The plan presented a 'Land Reform Programme' and addressed housing. The projection then, in 1963, was for 165,000 units over the next decade, mostly in the low-income sector. That is, 16,500 units per annum. In the same ball park as demand is today, 54 years later. Against this demand, or need, the Government proposed to build 3,000 low-income houses per annum!
There would be "need for mortgage money in order to finance the development in housing production", the minister told Parliament.
The Michael Manley administration of the 1970s solved the problem of financing with the creation of the National Housing Trust in 1976.
Manley was perfectly clear about the operations of the Trust. In his Budget Speech that year on May 12, that famous 'No Turning Back' speech, he told the House, "The key to the Housing Trust money is that it is a savings scheme that permits for the first time an experiment that has already been tried in sugar. That is, where the payments for a house have no down payment and are fixed at a percentage of income so that you are not forced to strain as a poor person to pay ordinary mortgage charges, but it is worked out through time, that 20 per cent of your income goes to the payment, and at the end of the period, 20 years or whatever it is, that then becomes your house. It is a wage-related payment system that is releasing the poor ... to a new capacity to get into houses."
Manley, wrong on many things, but not this one, saw very clearly that if the money was "put into the mortgage bank" with standard mortgage arrangements, as the NHT quickly descended into, the first casualty would be that "it wipes out immediately all chances for the poor to have an income-related form of paying for their houses ... ."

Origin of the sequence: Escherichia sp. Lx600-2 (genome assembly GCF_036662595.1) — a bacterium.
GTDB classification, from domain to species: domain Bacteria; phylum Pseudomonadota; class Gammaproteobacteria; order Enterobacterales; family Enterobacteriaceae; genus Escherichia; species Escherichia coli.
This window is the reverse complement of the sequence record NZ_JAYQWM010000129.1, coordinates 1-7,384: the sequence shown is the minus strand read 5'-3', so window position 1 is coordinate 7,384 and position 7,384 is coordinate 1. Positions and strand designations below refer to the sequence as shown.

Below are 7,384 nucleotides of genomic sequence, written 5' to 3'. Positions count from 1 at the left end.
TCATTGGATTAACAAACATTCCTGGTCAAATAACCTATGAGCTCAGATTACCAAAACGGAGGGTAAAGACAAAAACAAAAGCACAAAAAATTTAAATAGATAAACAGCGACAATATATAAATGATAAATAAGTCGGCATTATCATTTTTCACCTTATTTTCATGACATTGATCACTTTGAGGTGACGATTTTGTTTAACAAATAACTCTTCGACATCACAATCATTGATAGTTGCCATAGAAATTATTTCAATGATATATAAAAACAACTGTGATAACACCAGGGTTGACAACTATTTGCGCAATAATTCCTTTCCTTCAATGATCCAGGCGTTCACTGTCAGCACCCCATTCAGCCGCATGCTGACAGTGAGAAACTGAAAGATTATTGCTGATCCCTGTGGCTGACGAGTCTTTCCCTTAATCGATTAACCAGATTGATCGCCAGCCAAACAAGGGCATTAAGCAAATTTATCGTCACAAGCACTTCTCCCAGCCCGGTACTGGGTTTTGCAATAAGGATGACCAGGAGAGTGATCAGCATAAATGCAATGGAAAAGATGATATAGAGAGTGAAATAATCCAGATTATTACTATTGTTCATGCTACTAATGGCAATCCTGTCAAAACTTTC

Manley has been betrayed!
The fix for the land access and housing problem, whether by Apostle Andrew, now heading the Government or Apostle Peter, aspiring to do so, is not rocket science and requires no Big Committee running the risk of paralysis by analysis. What is required is Big Determination.
A few necessary, ground-level things must be done for land:
- Every parcel of land with uncontested occupancy (to be checked) must be titled to the undisturbed occupier/owner on a fast track to become capital and collateral.
- State lands must be released into the real estate market at affordable sizes and prices on a scale large enough to satisfy demand, change the dynamics of the artificial and controlled market, and realign prices to reality.
- The State must repossess abandoned lands, particularly in urban centres, and offer them for development.
The NHT must be forced to revert to its founding Manley Principle, functioning primarily as a financing institution in the manner Manley made crystal clear, fundamentally. With new-titled lands and lots of lots from former government lands, build-on-own-land will throw up multiple thousands of houses. Private developers, most of them small and non-traditional, must be competitively given NHT financing to build houses. Money going to those who can get units to market at the lowest prices in preset mortgage bands and who can do so within time frames set. Income penalties for budget and time overshoots and for building faults, with warranties for correction. A quality assurance inspectorate.
And who are these non-traditional 'developers'? Many small teams of professionals with competence in building and finance, little start-up companies across the country that may be able to put down only 20 or 30 units per year either as small schemes, part of larger schemes, or providing building services as NHT-approved contractors for BOL mortgagees. Entrepreneurship, job creation, housing, communities.
The price of housing must be driven down by a combination of downward adjustments in the cost of land, fees, and taxes, and by using cheaper methods and materials in construction. Government holds the power and the resources to reset the housing market.
Andrew and Peter, two leaders, two parties, one country, one people, moving to resolve the historical injustices and inequities of land and house, for the first time at last.
- Martin Henry is a university administrator. Email feedback to email@example.com.